Prior to April 3, 1974, warnings about severe weather just weren’t that big of a deal. That afternoon, I was hanging out with junior high friends over at Iroquois High School. I remember how weird it was as the funnel that hit the Fairgrouds passed over Iroquois Hill. I went ahead and rode my bike home shortly afterward.
It seems most people were oblivious to the fact that the worst tornado outbreak on record was getting ready to hit town. There was a lot of heroism in the media, and much has changed since in the way weather gets reported. Here’s a piece of what is on record at Wikipedia:
Dick Gilbert, a helicopter traffic reporter for radio station WHAS-AM, followed the tornado through portions of its track including when it heavily damaged the Louisville Water Company’s Crescent Hill pumping station, and gave vivid descriptions of the damage as seen from the air. A WHAS-TV cameraman also filmed the tornado when it passed just east of the Central Business District of Louisville.
WHAS-AM broke away from its regular programming shortly before the tornado struck Louisville and was on-air live with John Burke, the chief meteorologist at the National Weather Service’s Louisville office at Standiford Field when the tornado first descended. The station remained on the air delivering weather bulletins and storm-related information until well into the early morning hours of April 4. As electrical power had been knocked out to a substantial portion of the city, the radio station became a clearinghouse for vital information and contact with emergency workers, not only in Louisville but across the state of Kentucky due to its 50,000-watt clear-channel signal and the fact that storms had knocked numerous broadcasting stations in smaller communities, such as Frankfort, off the air. Then-Governor Wendell Ford commended the station’s personnel for their service to the community in the time of crisis, and Dick Gilbert later received a special commendation from then-President Richard Nixon for his tracking of the tornado from his helicopter.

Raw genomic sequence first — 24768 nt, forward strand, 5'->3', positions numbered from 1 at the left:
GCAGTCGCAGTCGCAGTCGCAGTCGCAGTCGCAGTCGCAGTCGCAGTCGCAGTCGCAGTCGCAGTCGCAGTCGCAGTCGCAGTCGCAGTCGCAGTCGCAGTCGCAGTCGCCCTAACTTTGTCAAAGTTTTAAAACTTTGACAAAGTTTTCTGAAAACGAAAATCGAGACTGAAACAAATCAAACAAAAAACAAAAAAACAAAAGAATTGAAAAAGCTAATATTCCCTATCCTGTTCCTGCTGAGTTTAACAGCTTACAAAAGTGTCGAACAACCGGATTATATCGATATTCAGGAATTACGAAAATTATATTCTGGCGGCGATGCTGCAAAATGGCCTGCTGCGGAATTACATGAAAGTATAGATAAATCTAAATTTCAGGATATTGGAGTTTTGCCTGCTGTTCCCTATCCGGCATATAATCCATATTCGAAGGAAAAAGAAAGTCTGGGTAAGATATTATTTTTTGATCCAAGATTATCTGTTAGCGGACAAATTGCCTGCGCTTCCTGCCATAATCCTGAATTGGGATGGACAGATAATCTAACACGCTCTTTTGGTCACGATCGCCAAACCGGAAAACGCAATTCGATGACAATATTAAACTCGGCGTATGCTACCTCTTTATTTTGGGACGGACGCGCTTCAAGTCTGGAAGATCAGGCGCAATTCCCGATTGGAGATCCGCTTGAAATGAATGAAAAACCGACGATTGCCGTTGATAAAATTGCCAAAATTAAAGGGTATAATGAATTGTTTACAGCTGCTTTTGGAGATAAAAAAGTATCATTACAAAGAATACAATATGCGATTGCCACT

Ask anyone who was here then and you’re likely to get a good story. Maybe some of you readers will share your memories here.